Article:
"When someone walks into my office and says, 'I need to sue someone for assaulting me …' – well, if I've never tried an assault case before, I'm going to read the law on assault. I might read legal and law review articles, and I develop working knowledge to represent my client. That's what I think doctors ought to do for their patients. Instead of saying 'I don't know,' 'I'm too busy' – educate yourself."
The Gatekeeping of Care
To understand the lack of local options, it helps to make sense of what "transgender health care" can entail. Aside from general wellness (like blood pressure, annual checkups, and mental health), trans folks often seek some type of transition-related service. Though gender affirming goals are different for everyone, the most common method is hormone replacement therapy. Accessing HRT requires folks to first see a therapist, who decides whether it's in their patient's best interest to move forward with the treatment – often over a period of weeks or months. For those without access to the trans community, this first step can prove a terrifying, expensive barrier.
Once a patient is considered ready, the therapist drafts a letter recommending gender affirming treatment, either HRT or gender affirming surgery (or both). Folks must then find a doctor or endocrinologist who's willing to offer treatment. If surgery is desired, patients must furnish two letters: one from the therapist and another from a general practitoner saying that they can see a surgeon.
"Even after legally transitioning … I would still be expected to get a letter from a mental health professional if I wanted to go up a cup size," explained Bow. "Cis-ters just need to sign the consent form. It sometimes feels like I'm expected to prove I'm a real person to everyone in the world, one person at a time."
Locally, Seton Medical Center, University Medical Center Brackenridge, and St. David's all carry trans-inclusive policies, but none offer a gender affirming program. In fact, until last June, when a renowned phalloplasty surgeon behind Brownstein & Crane moved to Austin from San Francisco, it was nearly impossible to find a surgeon willing to provide and trained in gender affirming surgery. And even that feat proved a challenge. Curtis Crane moved to Austin early in 2014. It took him more than a year to receive local credentials through Westlake Hospital.
Aside from transitioning needs, the transgender community also faces a much higher risk of contracting HIV. According to the National Center for Transgender Equality, trans folks are nearly five times as likely to live with HIV (1.4%) as the rest of the country's population (0.3%). 2015 rates remained highest among transwomen (3.4%) – and specifically transwomen of color. NCTE reports nearly one in five black transwomen currently live with HIV. Latina (4.4%) and Native American transwomen (4.6%) also reported higher rates of contraction. According to the Centers for Disease Control and Prevention, the trans community likely faces higher transmission rates due to incarceration, homelessness, lack of familial support, limited health care access, and negative health care encounters.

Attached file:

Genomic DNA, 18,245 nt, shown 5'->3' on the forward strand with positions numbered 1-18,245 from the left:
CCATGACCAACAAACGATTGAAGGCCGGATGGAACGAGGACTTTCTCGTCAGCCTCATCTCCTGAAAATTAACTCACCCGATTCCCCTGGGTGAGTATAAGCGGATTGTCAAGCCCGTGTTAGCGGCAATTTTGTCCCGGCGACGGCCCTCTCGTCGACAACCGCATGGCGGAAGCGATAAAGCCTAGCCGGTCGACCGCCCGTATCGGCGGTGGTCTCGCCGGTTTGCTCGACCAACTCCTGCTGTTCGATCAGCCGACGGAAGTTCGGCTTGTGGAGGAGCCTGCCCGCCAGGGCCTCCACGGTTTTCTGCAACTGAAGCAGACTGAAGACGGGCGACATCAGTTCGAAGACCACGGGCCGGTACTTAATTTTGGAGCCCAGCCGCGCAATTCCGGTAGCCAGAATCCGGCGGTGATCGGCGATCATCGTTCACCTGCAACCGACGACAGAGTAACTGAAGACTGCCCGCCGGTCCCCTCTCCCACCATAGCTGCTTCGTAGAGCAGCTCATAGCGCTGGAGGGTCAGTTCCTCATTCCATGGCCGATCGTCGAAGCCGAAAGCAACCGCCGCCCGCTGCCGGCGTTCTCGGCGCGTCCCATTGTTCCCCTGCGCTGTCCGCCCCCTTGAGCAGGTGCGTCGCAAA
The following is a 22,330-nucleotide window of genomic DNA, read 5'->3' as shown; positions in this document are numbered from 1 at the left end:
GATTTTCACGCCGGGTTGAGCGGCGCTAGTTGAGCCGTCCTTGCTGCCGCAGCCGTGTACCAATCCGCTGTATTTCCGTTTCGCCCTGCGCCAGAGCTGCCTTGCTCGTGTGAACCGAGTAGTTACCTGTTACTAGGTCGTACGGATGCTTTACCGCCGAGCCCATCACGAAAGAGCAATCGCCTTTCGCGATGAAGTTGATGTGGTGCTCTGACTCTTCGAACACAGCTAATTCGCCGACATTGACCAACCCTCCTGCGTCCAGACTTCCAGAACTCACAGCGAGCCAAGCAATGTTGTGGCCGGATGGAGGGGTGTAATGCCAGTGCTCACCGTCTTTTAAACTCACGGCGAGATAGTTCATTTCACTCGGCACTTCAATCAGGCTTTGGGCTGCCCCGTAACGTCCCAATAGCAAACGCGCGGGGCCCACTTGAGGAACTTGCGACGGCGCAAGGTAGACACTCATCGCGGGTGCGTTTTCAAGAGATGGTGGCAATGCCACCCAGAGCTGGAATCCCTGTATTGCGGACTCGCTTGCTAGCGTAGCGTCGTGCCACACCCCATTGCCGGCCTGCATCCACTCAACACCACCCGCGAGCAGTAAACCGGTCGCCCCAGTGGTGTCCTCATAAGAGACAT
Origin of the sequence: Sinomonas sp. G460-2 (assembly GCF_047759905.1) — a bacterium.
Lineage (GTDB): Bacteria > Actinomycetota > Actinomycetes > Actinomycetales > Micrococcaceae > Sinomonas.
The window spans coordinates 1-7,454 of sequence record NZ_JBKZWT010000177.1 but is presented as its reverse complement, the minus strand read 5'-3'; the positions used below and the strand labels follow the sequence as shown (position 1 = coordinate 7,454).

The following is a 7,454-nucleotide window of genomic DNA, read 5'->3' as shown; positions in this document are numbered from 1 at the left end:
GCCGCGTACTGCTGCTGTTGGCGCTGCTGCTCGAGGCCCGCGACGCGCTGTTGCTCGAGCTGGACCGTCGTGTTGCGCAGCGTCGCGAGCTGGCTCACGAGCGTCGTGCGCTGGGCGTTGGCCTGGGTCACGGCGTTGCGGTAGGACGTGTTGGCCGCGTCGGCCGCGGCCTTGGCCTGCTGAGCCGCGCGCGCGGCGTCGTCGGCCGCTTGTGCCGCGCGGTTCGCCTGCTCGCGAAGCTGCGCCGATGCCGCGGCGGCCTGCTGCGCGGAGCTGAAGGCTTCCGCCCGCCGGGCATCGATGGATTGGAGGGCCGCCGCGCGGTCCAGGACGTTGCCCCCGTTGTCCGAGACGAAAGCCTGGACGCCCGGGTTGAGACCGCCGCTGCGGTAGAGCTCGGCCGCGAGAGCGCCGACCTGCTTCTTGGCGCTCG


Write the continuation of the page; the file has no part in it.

Finding affirming health care is even more difficult for trans people of color. According to Jae Lin, the health and wellness advocate at allgo, the statewide organization for queer people of color, queer and trans people of color are often left out of health care altogether. "We're not the patients. We're not the providers. We're not even included in conversations about our health," said Lin. Due to the stigma of "transness," Lin says, providers are quick to make assumptions about trans and GNC patients. But Lin and allgo Executive Director Priscilla Hale note that black and brown folks face equally ignorant health care presumptions. The intersection of those identities further wedges the divide between patient and provider.
"Doctors assume what you do and don't know," Hale added. "They make uninformed decisions on gender identity and how that translates to the patient's sexual relationships. Western medicine has a systemic way of providing care that dissects our bodies, and they do the same to our identities. QTPOC can't walk into a medical space and be whole."
Thanks to health equity funds from the city for community-based health awareness programs, allgo leads health and wellness community discussions "by, for, and about" QTPOC. In March, they organized a community health fair to introduce queer and trans people of color to different providers, and holistic approaches to medical care.
Because queer trans people of color exist at so many different identity intersections, Lin says it's hard to have a good experience, in and outside the medical field. "Even my best experiences, where I don't get misgendered and my correct pronouns are used and my partners are respected, then I'll still get some racist microaggression. Or, on the other end, if I'm with people of color, maybe no one will say anything racist to me, but then I'll get misgendered or comments about my relationships." Making a space for QTPOC folks to be whole is what allgo strives to create. Through their wellness workshops, Lin says they're "encouraging each other and finding ways to make access easier, healing easier, and also centering our stories and our experiences."
A "Scary" Experience
Desmion Dizney can speak to a lack of provider competency firsthand. Last April, he checked in to Cross Creek Hospital, a new psychiatric hospital in Northeast Austin, for inpatient treatment due to medication distress from bipolar disorder. He said the staff was considerate and receptive during his intake, and assured him of their trans-inclusive policy. But that tone changed when he was taken to his room.